Fervent Exposure – Sam

January 29, 2011 at 12:56 pm (fantasy, Fervor, Sam, writing) (, , , , , , , , )

I’m going to take the advice of fellow writer/blogger Dawn Rae Miller, and move away from the idea of the trials and tribulations of being a writer. With the March release of my first novel, Fervor, I’ve decided to instead use the next few weeks as an opportunity to introduce the characters and culture in my book so that you can get to know them and, hopefully, to like them. Since Sam is the protagonist and the exclusive point of view character in my directed third person narrative, I figured that earned him the honour of going first. Here’s a little excerpt to give you some insight into his persona:

That was something that Sam actually liked about his gift. His life was now something of an adventure, his searches taking him to places he had never been before on Fervor. It let him lead a fairly solitary existence, and Sam was quite happy with that. If he had not been directed to find something specific, he would often spend his days scouring the beach or tracking through the backwoods, looking for anything new and spectacular that he might be able to bring home to his house-family. On those days, he often came home empty-handed and somewhat disappointed, but on other rare days, he would stumble upon something unanticipated, like a small cabin filled with canned goods that offered more variety than the storehouses’ usual fare, and he would become the temporary hero.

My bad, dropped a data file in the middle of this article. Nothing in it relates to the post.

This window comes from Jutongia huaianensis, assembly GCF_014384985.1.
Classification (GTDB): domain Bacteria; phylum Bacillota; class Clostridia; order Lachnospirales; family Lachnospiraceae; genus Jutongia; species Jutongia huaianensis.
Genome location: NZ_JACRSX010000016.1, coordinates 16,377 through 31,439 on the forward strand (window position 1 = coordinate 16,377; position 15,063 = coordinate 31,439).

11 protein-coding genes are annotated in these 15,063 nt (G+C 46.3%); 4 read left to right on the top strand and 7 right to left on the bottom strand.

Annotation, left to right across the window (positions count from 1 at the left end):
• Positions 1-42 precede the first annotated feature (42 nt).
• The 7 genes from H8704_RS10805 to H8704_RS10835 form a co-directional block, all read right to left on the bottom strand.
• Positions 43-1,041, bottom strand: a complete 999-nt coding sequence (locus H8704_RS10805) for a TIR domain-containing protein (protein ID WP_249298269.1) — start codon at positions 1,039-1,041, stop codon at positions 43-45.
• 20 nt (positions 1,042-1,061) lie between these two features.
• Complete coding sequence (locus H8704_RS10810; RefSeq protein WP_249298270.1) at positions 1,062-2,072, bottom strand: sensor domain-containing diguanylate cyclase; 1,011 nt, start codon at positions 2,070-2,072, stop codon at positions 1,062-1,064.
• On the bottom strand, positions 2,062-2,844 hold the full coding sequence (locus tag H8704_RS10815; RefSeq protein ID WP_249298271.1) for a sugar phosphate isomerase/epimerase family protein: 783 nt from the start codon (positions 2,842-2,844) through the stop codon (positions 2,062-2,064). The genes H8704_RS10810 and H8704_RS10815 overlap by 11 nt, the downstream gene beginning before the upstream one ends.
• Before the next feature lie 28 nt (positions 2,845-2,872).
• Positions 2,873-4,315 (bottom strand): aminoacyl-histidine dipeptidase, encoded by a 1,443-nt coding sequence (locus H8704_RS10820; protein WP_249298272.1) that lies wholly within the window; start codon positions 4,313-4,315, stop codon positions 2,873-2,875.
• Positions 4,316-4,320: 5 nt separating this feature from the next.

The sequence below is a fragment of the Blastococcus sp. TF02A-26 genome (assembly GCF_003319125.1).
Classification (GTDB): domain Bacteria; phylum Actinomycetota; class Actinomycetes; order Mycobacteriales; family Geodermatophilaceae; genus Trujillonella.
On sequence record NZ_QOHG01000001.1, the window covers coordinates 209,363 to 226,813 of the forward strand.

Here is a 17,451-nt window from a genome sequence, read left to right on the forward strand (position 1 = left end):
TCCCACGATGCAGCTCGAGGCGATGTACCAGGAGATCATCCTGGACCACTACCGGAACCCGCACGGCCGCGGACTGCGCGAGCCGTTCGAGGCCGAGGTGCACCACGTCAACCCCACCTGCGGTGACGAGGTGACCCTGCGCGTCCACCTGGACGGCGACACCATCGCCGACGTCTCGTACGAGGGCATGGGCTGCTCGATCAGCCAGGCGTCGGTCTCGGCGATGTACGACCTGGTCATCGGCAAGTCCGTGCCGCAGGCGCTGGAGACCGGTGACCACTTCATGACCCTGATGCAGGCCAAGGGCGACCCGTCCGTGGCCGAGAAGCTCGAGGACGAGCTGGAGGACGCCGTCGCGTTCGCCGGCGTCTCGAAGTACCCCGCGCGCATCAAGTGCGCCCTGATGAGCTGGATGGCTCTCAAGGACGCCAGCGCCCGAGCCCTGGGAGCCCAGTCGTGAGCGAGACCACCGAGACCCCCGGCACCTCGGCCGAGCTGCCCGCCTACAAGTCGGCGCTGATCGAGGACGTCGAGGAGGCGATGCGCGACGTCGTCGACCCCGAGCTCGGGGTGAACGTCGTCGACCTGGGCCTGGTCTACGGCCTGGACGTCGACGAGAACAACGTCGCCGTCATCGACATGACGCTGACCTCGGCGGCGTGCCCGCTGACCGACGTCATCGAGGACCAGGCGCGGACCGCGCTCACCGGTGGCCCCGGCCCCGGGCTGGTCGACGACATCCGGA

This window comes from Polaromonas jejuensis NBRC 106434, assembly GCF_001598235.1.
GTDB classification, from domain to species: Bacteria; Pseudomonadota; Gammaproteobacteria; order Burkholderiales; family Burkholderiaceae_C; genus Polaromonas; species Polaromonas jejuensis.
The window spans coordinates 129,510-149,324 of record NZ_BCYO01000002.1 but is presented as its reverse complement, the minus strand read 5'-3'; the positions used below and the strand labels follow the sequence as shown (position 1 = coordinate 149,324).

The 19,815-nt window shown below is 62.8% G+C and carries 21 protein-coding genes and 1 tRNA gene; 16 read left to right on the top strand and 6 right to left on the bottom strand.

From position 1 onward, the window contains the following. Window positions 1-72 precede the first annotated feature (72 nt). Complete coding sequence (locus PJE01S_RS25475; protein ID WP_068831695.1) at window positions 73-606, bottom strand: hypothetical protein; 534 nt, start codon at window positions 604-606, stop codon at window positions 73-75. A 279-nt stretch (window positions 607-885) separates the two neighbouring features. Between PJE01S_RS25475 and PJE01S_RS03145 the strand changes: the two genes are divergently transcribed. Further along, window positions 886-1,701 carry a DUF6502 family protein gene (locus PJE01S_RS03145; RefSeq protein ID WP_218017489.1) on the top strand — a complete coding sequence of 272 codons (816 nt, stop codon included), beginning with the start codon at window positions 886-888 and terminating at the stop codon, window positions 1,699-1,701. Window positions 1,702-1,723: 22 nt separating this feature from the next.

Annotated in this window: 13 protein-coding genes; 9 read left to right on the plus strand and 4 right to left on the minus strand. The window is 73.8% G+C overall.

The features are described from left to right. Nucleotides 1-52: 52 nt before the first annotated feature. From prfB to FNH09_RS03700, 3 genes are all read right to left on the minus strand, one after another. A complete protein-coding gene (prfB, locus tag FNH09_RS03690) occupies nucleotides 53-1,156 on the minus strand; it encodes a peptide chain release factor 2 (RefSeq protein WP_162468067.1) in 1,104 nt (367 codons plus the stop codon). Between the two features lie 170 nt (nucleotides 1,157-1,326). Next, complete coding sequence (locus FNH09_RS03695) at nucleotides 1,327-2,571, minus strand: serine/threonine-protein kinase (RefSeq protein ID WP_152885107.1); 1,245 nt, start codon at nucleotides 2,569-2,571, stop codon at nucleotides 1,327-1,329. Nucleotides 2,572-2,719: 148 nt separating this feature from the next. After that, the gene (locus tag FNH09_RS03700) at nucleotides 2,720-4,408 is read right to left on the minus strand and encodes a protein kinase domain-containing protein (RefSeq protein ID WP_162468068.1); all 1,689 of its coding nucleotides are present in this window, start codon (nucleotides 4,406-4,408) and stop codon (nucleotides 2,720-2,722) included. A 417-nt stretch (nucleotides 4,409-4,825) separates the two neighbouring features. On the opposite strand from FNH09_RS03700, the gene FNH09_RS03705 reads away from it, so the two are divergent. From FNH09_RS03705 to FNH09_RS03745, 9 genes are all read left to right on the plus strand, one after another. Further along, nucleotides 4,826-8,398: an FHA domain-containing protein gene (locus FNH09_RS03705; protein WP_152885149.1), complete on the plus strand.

Sam begins the story as an extremely precocious and obsessively curious eight-year-old who is shocked by the turn of events on the island of Fervor, including his own sudden deafness. He is hungry to solve the series of mysteries surrounding the recent changes on the island that he has always called home. He is a Finder, a role reflective of his desire to seek out answers and solutions, and a Little, one of the smaller percentage of younger children who were abandoned on the island. In some ways he is a typical child, with shiny gray eyes, light brown hair that’s often out of place and an infectious smile. He enjoys learning, runs from bullies and gets antsy when he is idle. In other ways, he is nothing like a normal boy, with exceptionally keen instincts, a desire to use very adult language when speaking (because of a compulsion to find the perfect words for what he is trying to say) and an amazing ability to think under pressure.

Sam matures along the way. He starts out quite vulnerable and dependent on others, but over the course of the time that spans the book, he develops a greater level of self-sufficiency, learns the value of cooperation and finds himself confronting a number of unpleasant truths, including death.

Next blog – Sam’s special friend, Sarah.



  1. theleagueofelder said,

    I liked Sam. I thought he was a cool character and drove the story at a nice pace. The fact that he can’t talk or hear sort of gave me a rather claustrophobic feeling as I was reading.

  2. chantellyb said,

    Thanks again for being a test reader, Ren – your print copy will be on its way once I have them in hand.

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